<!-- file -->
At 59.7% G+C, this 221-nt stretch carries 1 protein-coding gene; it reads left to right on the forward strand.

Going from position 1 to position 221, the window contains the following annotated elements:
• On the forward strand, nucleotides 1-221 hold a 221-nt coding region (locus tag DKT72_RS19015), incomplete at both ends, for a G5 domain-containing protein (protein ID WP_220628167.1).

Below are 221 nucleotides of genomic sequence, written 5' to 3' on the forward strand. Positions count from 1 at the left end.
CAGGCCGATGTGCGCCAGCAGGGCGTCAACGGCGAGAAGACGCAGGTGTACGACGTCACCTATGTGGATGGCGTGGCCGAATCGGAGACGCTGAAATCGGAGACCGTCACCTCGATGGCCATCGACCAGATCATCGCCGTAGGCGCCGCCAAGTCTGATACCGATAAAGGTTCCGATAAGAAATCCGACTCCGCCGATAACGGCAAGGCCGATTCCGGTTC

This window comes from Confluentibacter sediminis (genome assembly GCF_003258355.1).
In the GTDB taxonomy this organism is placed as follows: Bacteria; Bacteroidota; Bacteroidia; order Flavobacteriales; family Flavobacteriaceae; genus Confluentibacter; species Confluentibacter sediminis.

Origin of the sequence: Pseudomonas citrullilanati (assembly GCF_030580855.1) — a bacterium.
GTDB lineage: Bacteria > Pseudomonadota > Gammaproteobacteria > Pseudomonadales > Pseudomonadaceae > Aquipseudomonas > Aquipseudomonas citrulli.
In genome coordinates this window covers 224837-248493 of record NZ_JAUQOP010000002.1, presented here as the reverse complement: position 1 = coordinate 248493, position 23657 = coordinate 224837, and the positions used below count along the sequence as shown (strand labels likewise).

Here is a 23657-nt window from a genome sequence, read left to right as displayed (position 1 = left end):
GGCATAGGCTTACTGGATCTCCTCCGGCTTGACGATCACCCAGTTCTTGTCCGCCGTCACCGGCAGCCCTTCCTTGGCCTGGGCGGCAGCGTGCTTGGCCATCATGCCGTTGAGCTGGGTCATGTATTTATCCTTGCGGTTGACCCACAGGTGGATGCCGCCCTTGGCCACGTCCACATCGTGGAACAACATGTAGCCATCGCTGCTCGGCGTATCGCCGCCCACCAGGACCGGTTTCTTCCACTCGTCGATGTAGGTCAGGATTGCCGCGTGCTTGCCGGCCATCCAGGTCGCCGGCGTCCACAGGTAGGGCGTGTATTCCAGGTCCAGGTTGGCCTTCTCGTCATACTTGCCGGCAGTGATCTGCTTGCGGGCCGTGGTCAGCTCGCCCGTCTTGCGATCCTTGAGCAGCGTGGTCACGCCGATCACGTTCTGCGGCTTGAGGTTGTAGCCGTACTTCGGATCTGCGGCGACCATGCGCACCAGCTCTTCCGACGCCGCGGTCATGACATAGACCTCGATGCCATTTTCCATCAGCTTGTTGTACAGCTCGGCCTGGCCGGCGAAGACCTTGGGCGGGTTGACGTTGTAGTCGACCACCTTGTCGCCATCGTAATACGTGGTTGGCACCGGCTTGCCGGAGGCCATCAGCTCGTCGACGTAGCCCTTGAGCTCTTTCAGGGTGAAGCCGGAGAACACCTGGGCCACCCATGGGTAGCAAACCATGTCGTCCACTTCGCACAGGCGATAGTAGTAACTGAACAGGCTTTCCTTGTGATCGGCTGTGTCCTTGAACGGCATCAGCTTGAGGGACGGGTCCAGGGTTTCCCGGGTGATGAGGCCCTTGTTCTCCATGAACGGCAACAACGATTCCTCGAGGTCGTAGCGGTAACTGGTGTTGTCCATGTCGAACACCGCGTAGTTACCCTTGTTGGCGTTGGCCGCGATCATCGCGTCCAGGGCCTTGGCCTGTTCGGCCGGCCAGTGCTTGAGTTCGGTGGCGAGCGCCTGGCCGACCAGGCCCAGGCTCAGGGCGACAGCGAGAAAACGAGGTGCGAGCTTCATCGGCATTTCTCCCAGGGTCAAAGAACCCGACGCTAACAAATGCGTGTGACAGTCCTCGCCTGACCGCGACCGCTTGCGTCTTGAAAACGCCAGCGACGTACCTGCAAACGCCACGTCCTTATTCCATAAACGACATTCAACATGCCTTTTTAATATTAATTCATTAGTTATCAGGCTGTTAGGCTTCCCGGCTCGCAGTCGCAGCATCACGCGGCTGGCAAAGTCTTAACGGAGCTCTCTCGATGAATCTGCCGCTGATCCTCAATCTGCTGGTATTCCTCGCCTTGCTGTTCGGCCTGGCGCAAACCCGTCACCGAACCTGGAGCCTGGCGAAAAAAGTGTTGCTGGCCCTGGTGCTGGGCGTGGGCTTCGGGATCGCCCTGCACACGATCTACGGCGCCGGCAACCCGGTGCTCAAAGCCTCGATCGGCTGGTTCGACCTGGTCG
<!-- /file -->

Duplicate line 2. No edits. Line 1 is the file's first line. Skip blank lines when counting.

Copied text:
Going from position 1 to position 221, the window contains the following annotated elements: